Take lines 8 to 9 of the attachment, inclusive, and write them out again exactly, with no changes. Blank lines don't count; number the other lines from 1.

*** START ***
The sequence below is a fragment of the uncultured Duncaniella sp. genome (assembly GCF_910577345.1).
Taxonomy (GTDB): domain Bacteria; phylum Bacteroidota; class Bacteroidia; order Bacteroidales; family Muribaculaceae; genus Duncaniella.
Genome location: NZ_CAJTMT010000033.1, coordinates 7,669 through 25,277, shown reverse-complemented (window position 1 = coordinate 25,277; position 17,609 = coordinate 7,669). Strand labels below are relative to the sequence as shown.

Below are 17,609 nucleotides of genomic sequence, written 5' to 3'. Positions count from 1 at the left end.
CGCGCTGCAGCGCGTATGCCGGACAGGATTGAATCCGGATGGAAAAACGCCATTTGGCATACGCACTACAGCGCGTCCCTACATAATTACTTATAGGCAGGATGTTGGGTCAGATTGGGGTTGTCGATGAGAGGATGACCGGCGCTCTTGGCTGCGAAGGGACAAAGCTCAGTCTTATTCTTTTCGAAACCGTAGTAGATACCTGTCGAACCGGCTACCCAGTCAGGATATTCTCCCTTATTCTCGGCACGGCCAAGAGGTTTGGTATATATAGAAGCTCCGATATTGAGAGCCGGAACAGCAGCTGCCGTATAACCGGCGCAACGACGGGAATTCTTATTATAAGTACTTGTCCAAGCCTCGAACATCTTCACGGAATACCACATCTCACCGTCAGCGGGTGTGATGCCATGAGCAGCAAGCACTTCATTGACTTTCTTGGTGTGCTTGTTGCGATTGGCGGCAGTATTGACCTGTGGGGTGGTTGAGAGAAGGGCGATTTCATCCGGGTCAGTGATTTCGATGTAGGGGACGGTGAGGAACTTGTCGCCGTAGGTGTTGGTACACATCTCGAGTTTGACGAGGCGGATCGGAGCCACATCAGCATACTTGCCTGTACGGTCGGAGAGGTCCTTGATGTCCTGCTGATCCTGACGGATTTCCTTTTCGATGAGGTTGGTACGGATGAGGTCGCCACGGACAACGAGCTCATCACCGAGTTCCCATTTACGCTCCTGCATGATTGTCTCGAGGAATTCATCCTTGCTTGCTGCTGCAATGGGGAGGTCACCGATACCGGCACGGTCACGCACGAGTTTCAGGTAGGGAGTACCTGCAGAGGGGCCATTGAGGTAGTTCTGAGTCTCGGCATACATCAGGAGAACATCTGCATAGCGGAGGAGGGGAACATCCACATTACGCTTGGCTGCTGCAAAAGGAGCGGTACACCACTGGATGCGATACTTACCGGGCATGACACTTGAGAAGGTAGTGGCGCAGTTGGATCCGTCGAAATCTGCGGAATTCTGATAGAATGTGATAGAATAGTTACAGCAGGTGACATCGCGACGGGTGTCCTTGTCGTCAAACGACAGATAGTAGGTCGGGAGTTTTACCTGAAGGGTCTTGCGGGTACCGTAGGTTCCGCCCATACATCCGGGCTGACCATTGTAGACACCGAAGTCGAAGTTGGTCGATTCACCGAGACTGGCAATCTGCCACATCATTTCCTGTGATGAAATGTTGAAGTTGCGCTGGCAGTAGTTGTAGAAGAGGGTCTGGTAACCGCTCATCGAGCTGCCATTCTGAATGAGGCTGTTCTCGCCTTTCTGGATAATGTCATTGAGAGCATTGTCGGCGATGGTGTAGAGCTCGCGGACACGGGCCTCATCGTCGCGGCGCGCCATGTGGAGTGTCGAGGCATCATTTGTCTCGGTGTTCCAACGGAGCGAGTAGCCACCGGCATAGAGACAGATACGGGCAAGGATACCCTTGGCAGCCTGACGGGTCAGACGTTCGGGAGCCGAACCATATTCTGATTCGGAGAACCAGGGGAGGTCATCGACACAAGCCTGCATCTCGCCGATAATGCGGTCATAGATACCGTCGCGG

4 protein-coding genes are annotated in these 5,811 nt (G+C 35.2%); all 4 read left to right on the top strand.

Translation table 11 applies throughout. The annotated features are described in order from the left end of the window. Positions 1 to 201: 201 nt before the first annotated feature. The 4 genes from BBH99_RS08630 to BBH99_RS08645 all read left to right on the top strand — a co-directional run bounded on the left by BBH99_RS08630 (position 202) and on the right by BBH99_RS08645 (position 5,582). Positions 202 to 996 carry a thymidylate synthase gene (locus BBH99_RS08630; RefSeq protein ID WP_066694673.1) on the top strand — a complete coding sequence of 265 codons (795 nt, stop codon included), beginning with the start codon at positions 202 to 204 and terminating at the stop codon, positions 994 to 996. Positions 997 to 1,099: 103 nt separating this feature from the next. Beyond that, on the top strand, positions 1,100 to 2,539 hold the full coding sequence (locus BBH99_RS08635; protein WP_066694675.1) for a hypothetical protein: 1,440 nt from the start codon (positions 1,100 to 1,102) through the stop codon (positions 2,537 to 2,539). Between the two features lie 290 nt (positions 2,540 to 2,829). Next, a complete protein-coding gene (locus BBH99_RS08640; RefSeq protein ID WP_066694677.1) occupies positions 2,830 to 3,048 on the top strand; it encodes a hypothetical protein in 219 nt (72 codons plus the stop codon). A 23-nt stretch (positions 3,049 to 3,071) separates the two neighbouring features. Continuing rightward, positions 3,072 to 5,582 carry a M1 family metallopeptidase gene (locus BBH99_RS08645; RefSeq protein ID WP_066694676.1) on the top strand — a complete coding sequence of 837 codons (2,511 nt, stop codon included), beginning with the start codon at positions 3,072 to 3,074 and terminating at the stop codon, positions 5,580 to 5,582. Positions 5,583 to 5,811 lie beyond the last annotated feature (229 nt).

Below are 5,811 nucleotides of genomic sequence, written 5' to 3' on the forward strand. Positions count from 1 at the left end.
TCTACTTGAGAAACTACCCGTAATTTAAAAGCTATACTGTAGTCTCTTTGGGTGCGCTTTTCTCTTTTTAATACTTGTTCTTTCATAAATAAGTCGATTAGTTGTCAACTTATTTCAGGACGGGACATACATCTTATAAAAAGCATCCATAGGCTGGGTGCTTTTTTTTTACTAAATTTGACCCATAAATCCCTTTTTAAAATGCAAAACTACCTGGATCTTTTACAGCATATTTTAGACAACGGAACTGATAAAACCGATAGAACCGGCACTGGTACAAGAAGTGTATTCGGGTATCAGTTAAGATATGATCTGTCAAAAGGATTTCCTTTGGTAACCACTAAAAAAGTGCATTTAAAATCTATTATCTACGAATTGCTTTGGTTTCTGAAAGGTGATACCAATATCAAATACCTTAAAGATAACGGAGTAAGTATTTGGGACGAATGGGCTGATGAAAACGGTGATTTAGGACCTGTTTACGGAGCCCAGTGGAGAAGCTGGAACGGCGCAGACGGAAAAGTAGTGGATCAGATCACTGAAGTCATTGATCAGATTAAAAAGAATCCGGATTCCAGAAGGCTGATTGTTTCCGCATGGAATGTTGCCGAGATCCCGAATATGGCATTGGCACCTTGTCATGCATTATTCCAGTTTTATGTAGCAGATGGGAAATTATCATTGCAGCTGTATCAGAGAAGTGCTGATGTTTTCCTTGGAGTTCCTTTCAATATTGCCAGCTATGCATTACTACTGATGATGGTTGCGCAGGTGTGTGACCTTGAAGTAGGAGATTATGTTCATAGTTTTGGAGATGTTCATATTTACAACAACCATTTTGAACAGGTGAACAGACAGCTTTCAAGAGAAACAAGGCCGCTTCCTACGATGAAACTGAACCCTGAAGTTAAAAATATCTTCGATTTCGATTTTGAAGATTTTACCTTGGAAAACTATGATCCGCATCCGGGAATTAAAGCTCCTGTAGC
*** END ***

Below are 5,811 nucleotides of genomic sequence, written 5' to 3' on the forward strand. Positions count from 1 at the left end.
TCTACTTGAGAAACTACCCGTAATTTAAAAGCTATACTGTAGTCTCTTTGGGTGCGCTTTTCTCTTTTTAATACTTGTTCTTTCATAAATAAGTCGATTAGTTGTCAACTTATTTCAGGACGGGACATACATCTTATAAAAAGCATCCATAGGCTGGGTGCTTTTTTTTTACTAAATTTGACCCATAAATCCCTTTTTAAAATGCAAAACTACCTGGATCTTTTACAGCATATTTTAGACAACGGAACTGATAAAACCGATAGAACCGGCACTGGTACAAGAAGTGTATTCGGGTATCAGTTAAGATATGATCTGTCAAAAGGATTTCCTTTGGTAACCACTAAAAAAGTGCATTTAAAATCTATTATCTACGAATTGCTTTGGTTTCTGAAAGGTGATACCAATATCAAATACCTTAAAGATAACGGAGTAAGTATTTGGGACGAATGGGCTGATGAAAACGGTGATTTAGGACCTGTTTACGGAGCCCAGTGGAGAAGCTGGAACGGCGCAGACGGAAAAGTAGTGGATCAGATCACTGAAGTCATTGATCAGATTAAAAAGAATCCGGATTCCAGAAGGCTGATTGTTTCCGCATGGAATGTTGCCGAGATCCCGAATATGGCATTGGCACCTTGTCATGCATTATTCCAGTTTTATGTAGCAGATGGGAAATTATCATTGCAGCTGTATCAGAGAAGTGCTGATGTTTTCCTTGGAGTTCCTTTCAATATTGCCAGCTATGCATTACTACTGATGATGGTTGCGCAGGTGTGTGACCTTGAAGTAGGAGATTATGTTCATAGTTTTGGAGATGTTCATATTTACAACAACCATTTTGAACAGGTGAACAGACAGCTTTCAAGAGAAACAAGGCCGCTTCCTACGATGAAACTGAACCCTGAAGTTAAAAATATCTTCGATTTCGATTTTGAAGATTTTACCTTGGAAAACTATGATCCGCATCCGGGAATTAAAGCTCCTGTAGC